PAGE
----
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      Rapid SNP Discovery and Genetic Mapping Using Sequenced RAD Markers

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          Abstract

          Single nucleotide polymorphism (SNP) discovery and genotyping are essential to genetic mapping. There remains a need for a simple, inexpensive platform that allows high-density SNP discovery and genotyping in large populations. Here we describe the sequencing of restriction-site associated DNA (RAD) tags, which identified more than 13,000 SNPs, and mapped three traits in two model organisms, using less than half the capacity of one Illumina sequencing run. We demonstrated that different marker densities can be attained by choice of restriction enzyme. Furthermore, we developed a barcoding system for sample multiplexing and fine mapped the genetic basis of lateral plate armor loss in threespine stickleback by identifying recombinant breakpoints in F 2 individuals. Barcoding also facilitated mapping of a second trait, a reduction of pelvic structure, by in silico re-sorting of individuals. To further demonstrate the ease of the RAD sequencing approach we identified polymorphic markers and mapped an induced mutation in Neurospora crassa. Sequencing of RAD markers is an integrated platform for SNP discovery and genotyping. This approach should be widely applicable to genetic mapping in a variety of organisms.

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          Most cited references 16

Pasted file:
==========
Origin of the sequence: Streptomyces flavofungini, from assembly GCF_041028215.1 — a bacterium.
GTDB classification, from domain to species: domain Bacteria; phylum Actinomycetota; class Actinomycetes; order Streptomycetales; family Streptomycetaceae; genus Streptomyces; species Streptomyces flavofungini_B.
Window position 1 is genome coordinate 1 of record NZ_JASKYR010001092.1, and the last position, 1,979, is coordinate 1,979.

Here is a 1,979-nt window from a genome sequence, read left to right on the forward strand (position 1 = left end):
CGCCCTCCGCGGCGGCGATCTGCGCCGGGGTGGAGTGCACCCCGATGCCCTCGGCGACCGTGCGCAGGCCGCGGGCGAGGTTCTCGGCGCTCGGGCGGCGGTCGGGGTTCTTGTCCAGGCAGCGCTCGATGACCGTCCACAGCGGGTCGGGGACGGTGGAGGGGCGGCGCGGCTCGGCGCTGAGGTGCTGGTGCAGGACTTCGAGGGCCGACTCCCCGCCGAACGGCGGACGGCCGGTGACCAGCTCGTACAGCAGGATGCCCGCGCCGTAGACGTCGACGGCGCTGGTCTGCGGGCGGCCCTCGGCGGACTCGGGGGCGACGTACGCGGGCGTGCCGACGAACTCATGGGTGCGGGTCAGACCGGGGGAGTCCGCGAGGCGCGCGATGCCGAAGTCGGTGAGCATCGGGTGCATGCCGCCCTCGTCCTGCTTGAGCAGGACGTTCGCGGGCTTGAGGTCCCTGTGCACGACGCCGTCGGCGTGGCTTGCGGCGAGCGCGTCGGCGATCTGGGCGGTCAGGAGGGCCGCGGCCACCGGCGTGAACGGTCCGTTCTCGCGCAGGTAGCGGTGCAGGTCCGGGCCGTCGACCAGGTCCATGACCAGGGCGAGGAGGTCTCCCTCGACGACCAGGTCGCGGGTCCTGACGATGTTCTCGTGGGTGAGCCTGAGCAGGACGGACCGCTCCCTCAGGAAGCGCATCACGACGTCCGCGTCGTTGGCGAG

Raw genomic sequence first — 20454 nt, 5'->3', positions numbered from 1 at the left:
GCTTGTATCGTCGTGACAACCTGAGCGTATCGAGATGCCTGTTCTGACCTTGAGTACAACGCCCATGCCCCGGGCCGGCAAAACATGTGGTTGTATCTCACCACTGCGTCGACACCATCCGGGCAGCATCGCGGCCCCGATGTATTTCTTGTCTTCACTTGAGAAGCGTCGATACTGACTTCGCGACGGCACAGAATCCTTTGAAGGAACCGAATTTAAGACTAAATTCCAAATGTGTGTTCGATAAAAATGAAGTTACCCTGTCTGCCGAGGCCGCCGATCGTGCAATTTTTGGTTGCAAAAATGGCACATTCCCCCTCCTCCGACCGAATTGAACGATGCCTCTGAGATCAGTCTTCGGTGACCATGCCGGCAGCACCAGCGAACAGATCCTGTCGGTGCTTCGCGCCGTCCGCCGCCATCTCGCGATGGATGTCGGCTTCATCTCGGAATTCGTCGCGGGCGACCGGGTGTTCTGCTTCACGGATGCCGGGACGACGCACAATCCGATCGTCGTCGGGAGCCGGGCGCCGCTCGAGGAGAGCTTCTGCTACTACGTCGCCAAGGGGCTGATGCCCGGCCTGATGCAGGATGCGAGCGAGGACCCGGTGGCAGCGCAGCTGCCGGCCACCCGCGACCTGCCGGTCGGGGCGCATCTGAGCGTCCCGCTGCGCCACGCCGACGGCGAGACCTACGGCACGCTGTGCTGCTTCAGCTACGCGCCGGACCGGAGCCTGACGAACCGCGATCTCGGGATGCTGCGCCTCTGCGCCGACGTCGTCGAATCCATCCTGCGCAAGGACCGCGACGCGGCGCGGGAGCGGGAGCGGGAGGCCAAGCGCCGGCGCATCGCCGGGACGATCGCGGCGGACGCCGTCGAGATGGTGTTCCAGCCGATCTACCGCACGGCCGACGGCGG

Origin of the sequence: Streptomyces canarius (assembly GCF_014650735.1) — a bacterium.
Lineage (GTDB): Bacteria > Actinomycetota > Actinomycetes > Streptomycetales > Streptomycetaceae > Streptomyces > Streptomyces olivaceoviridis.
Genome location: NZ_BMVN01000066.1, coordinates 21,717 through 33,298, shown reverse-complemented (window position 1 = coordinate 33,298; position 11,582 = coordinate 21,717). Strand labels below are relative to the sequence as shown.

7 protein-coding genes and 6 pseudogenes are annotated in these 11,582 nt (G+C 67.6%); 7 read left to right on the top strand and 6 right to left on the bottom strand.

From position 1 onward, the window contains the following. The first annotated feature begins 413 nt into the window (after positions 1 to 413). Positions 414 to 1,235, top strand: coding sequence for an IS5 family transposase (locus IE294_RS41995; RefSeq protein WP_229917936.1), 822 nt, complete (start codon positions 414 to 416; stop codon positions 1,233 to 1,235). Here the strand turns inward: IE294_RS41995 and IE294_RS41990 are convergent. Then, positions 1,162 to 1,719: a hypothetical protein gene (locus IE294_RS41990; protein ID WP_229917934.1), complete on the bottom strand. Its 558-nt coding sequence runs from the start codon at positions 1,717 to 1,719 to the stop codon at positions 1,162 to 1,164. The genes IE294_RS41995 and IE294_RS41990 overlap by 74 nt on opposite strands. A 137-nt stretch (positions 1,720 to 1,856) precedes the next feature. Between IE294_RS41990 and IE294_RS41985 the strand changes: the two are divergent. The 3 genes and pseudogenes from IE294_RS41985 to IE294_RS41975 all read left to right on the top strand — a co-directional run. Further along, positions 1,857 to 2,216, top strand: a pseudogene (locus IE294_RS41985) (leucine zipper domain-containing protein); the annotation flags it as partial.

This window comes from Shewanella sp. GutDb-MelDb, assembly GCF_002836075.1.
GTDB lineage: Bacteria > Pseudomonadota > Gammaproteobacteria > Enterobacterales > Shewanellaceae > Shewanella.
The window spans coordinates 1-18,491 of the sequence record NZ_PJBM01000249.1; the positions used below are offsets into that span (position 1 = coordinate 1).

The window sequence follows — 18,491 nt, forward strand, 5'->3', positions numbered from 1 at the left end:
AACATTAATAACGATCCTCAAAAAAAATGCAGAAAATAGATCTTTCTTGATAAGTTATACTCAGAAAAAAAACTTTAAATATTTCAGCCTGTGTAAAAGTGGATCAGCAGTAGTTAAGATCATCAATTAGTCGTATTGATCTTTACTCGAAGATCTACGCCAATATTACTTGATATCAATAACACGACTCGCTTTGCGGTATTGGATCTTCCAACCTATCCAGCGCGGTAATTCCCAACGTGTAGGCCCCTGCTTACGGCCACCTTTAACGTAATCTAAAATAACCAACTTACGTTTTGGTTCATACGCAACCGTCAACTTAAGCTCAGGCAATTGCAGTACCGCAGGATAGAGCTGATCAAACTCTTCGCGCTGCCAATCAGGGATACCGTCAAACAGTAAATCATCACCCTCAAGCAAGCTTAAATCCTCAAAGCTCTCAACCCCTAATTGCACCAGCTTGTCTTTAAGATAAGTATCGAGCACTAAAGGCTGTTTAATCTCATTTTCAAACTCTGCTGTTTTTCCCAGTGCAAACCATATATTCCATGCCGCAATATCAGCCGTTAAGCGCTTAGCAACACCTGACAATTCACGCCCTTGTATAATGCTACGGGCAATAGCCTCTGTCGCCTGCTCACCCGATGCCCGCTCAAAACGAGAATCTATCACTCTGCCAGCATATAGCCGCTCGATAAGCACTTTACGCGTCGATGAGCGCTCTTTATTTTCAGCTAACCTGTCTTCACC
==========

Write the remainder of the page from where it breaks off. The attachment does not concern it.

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          AFLP: a new technique for DNA fingerprinting.

          A novel DNA fingerprinting technique called AFLP is described. The AFLP technique is based on the selective PCR amplification of restriction fragments from a total digest of genomic DNA. The technique involves three steps: (i) restriction of the DNA and ligation of oligonucleotide adapters, (ii) selective amplification of sets of restriction fragments, and (iii) gel analysis of the amplified fragments. PCR amplification of restriction fragments is achieved by using the adapter and restriction site sequence as target sites for primer annealing. The selective amplification is achieved by the use of primers that extend into the restriction fragments, amplifying only those fragments in which the primer extensions match the nucleotides flanking the restriction sites. Using this method, sets of restriction fragments may be visualized by PCR without knowledge of nucleotide sequence. The method allows the specific co-amplification of high numbers of restriction fragments. The number of fragments that can be analyzed simultaneously, however, is dependent on the resolution of the detection system. Typically 50-100 restriction fragments are amplified and detected on denaturing polyacrylamide gels. The AFLP technique provides a novel and very powerful DNA fingerprinting technique for DNAs of any origin or complexity.